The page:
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From the Director

A Time to Invest in Our Future

Social Work Month seems like the opportune time to talk about our profession. In 1984, with the help of Sen. Daniel Inouye (D-Hawaii) and Rep. Edolphus Towns (D-N.Y.), March was federally declared Social Work Month. This year, on March 27, World Social Work Day, with the theme "Social Work: Making a World of Difference," will be celebrated for the first time.

What exactly is it about our profession that we should be celebrating this year?

If you have been following the NASW News, you are already aware of the initiative tentatively titled the "Social Work Reinvestment Initiative." The goal is to get government, employers and others to fully recognize the importance of social work and to persuade them to assist us in recruiting, retaining and retraining professional social workers.

As the initiative began, one of the questions we kept hearing was, "Why is it being called a reinvestment initiative?" That is usually followed by, "When was there an initial investment in social work?"

To more fully answer these questions, we turned to the NASW Social Work Pioneersw. It took only a short conversation with the Pioneer Steering Committee to realize that they could readily supply the answers and describe the role they played in bringing social work to the forefront.

This resulted in two Pioneer Listening Conferences. We asked the Steering Committee to identify 12 major areas of social work practice and individuals who could speak to how social work was developed from post-World War II to the present.

The first of the listening conferences was devoted to mental health, military social work, corrections/criminal justice, maternal child health/public health, the Department of Veterans Affairs and public welfare [February News].

The second [to be reported in the April News] covered child welfare, aging, community development/community organizing, Employee Assistance Programs (EAP), health/Center for Medicare and Medicaid Services (CMS), and school social work.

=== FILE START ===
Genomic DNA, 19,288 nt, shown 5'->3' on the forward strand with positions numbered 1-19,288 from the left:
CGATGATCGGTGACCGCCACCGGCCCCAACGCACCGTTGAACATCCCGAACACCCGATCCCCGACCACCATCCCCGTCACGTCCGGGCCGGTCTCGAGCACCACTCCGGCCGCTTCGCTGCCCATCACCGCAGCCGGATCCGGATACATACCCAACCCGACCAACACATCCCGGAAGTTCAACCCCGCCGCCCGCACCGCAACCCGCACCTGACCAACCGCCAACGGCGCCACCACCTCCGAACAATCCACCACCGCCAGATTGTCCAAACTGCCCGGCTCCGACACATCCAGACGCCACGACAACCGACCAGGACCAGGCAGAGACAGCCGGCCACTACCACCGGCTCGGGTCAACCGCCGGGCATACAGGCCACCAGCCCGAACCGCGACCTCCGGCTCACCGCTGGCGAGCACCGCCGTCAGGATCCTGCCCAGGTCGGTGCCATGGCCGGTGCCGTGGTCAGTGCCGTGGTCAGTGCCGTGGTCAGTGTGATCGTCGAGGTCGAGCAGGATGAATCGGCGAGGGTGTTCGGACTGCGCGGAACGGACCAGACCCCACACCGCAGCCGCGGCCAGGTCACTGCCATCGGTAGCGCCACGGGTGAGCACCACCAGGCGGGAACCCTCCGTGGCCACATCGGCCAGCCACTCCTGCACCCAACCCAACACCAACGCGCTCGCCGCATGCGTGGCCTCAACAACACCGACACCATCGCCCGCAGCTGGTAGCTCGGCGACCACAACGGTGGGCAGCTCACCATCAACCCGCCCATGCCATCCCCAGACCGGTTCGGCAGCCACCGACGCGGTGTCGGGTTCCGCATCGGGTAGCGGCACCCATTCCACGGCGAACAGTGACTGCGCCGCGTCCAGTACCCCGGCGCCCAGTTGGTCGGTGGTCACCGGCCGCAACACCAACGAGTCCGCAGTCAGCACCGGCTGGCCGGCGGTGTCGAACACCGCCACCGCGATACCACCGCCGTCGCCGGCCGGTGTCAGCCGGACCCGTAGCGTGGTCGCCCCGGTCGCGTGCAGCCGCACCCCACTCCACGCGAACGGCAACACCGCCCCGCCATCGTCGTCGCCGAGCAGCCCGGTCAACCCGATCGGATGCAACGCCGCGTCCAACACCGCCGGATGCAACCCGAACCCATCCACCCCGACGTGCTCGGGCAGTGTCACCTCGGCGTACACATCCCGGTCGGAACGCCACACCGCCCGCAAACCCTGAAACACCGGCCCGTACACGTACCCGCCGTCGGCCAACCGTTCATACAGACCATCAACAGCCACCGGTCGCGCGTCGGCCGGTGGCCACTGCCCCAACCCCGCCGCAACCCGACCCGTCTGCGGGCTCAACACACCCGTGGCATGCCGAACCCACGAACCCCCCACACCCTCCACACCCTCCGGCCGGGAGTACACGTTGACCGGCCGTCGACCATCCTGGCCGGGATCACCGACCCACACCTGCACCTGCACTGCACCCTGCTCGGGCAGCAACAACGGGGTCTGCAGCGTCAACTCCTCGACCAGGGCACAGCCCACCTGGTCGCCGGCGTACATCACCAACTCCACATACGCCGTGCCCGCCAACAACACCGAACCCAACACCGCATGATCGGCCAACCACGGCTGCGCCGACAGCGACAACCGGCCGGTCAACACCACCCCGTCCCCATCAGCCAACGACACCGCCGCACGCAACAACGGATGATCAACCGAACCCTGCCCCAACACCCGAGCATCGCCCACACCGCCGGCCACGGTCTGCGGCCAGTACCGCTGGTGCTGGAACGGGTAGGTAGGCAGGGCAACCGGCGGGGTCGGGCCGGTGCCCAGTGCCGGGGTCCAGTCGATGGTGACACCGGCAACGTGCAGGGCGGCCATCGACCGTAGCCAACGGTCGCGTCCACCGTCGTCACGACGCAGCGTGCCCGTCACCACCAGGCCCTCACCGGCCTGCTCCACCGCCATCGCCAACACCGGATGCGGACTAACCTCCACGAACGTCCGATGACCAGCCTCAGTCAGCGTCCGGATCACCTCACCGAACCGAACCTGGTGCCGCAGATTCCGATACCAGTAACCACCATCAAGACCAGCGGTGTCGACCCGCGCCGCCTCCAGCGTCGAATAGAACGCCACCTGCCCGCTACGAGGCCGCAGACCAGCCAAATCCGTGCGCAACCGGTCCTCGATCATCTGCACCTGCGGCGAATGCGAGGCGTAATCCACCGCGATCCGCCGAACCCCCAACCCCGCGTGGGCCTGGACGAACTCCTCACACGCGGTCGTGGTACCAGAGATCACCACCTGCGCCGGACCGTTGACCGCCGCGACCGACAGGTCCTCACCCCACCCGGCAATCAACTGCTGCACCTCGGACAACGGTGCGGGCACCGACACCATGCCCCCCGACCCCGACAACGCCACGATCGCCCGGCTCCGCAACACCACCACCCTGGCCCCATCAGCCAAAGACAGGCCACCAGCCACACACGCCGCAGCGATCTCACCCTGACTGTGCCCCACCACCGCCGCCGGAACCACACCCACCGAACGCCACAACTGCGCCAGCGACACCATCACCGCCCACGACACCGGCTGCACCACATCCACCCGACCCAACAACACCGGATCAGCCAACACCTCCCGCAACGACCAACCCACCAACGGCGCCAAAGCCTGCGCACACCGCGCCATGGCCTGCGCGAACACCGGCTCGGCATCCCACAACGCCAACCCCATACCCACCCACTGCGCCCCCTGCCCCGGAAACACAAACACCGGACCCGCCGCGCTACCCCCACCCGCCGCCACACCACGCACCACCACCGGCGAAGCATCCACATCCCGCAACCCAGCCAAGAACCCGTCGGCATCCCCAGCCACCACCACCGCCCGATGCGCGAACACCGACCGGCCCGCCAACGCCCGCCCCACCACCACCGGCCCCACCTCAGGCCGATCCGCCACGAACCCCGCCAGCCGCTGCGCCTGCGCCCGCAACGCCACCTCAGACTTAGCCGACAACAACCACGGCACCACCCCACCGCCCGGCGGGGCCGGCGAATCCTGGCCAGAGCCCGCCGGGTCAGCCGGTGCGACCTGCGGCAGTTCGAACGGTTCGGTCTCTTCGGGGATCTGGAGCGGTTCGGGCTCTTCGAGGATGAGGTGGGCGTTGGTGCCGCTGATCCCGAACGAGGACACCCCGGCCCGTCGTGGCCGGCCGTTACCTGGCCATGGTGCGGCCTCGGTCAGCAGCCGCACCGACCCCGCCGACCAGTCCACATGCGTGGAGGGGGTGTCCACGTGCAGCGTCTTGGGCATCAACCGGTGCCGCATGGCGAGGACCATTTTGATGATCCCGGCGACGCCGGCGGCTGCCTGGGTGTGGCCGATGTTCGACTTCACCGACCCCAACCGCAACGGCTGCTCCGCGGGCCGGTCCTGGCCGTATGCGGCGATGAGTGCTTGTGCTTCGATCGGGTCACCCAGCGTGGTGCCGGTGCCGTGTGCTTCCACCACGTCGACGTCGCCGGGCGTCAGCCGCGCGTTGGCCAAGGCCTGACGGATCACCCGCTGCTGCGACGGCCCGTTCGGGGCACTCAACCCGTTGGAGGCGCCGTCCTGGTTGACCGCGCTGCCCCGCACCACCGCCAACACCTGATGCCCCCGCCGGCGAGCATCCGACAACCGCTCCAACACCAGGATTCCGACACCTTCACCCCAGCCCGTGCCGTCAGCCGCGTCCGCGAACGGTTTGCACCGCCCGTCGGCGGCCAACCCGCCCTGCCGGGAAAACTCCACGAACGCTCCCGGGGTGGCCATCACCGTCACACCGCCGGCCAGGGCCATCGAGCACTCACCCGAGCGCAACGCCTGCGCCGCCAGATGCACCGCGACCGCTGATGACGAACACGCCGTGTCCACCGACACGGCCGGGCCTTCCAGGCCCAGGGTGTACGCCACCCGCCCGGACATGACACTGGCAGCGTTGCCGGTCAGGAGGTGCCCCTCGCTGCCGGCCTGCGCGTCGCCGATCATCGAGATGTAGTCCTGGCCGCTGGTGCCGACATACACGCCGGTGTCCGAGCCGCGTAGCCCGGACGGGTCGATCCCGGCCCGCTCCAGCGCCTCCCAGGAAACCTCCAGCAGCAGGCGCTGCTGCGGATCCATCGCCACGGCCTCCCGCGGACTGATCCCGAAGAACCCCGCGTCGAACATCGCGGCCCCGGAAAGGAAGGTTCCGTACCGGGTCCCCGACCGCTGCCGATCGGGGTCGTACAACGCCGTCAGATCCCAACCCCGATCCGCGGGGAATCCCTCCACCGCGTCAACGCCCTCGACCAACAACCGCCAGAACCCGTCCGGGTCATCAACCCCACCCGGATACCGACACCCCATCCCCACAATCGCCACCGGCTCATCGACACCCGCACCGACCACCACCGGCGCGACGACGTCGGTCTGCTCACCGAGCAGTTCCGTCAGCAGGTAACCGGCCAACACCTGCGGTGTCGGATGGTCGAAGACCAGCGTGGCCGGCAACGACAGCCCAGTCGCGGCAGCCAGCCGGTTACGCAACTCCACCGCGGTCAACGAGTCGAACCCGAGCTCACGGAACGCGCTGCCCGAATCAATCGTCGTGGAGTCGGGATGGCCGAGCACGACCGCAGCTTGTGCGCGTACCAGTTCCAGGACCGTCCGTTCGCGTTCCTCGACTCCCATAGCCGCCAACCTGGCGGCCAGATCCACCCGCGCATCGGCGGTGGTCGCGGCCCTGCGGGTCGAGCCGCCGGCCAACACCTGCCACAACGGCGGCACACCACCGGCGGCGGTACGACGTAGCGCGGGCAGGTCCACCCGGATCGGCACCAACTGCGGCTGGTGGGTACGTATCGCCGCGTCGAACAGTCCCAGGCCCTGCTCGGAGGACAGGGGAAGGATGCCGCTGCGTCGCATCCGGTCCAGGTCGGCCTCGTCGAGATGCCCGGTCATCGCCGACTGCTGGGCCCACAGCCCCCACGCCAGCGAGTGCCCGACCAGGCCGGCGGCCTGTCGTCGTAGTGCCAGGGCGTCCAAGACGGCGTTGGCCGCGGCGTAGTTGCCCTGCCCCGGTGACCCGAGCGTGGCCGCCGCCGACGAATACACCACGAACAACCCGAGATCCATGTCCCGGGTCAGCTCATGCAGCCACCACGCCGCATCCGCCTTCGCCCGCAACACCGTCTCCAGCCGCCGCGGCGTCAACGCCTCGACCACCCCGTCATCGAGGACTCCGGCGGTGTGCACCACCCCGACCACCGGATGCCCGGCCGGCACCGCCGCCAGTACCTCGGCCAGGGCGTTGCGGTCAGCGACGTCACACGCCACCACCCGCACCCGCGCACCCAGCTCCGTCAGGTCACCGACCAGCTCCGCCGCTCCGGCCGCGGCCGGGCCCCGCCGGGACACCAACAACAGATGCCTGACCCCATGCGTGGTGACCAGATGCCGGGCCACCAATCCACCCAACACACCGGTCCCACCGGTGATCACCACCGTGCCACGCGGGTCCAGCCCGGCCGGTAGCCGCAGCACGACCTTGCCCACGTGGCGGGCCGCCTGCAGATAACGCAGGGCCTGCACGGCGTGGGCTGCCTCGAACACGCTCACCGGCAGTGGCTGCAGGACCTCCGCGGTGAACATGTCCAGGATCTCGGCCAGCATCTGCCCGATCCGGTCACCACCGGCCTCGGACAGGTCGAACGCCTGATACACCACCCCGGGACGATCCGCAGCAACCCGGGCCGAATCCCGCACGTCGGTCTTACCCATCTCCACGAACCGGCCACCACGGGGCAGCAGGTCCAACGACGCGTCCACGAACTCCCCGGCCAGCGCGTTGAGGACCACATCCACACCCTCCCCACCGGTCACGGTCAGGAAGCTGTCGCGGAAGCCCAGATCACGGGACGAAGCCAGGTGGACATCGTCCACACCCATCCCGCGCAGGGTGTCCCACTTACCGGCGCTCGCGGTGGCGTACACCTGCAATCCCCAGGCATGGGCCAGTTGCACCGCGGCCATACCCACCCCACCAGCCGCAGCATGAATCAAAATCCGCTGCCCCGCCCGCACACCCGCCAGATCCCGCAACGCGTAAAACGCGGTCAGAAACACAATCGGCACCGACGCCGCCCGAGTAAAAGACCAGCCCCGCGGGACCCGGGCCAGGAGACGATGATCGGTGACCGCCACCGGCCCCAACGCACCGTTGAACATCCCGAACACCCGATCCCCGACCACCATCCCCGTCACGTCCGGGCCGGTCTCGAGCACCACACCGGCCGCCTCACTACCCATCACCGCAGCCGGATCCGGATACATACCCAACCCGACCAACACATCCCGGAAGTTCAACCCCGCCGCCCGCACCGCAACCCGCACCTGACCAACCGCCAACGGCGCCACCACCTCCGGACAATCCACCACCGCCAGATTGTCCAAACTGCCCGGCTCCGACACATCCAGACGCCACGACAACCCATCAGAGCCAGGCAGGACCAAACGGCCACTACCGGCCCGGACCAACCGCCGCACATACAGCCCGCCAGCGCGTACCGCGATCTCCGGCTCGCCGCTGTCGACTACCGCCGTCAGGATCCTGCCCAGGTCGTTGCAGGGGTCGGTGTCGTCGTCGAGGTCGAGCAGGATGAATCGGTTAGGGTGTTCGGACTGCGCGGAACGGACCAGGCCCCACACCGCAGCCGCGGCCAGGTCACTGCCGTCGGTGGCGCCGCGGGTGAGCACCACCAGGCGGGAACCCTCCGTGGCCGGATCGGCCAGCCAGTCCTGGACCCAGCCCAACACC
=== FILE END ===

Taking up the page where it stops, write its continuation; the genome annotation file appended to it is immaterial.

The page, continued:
The presenting pioneers came well prepared with dates and documents, and they related their personal experiences about how they worked to ensure that social work developed and thrived in the 1950s, '60s and '70s and beyond.

It was an amazing documentary and tribute to the profession. I am pleased to report that the days were videotaped, and that Dr. Paul Stuart is completing a historical documentation of the topics. Both will be wonderful teaching tools.

As I sat through the two days, an underlying theme came to my mind again and again. That theme was that pioneer social workers from divergent practice areas, employment settings and theoretical perspectives unified with the single goal of securing an investment in the profession.

These pioneers were terrific community organizers and strategists. They used their talent and the social work skill set to advance their cause. They recognized how important it was to have social workers strategically placed in agencies at both the state and national levels and in government. They knew that one social work group alone couldn't be successful, and social work educators, researchers and policy makers worked hand-in-hand with clinicians and practitioners. They were a unified force to be reckoned with.

Since the listening conferences, I have had lingering questions. Most importantly, can we do today what the pioneers did back then? Can the various social work groups again come together with a unified agenda; can they put aside their differences and competition and speak as one profession? Are we as smart as the pioneers were? Do we have their foresight, commitment and organizing skills? Does the profession mean as much to us as it did to them? Are we willing to work together to be certain that the profession survives? In 20 or 30 or 50 years, will young social workers ask us how, in the beginning of the 21st century, we managed to make others realize that social work was an essential and crucial profession, a profession worthy of investment? Will we be able to describe how, in 2007, we began an initiative that guaranteed the future of the profession for the next 50 years? I certainly hope so.

As we begin Social Work Month, we invite each of you to join with NASW and other social work groups at the local, state and national levels in strategically planning and implementing a reinvestment in social work. By doing so, we can guarantee that future generations will still be celebrating Social Work Month in our country and around the world.

Happy Social Work Month 2007.

To comment to Elizabeth J. Clark:

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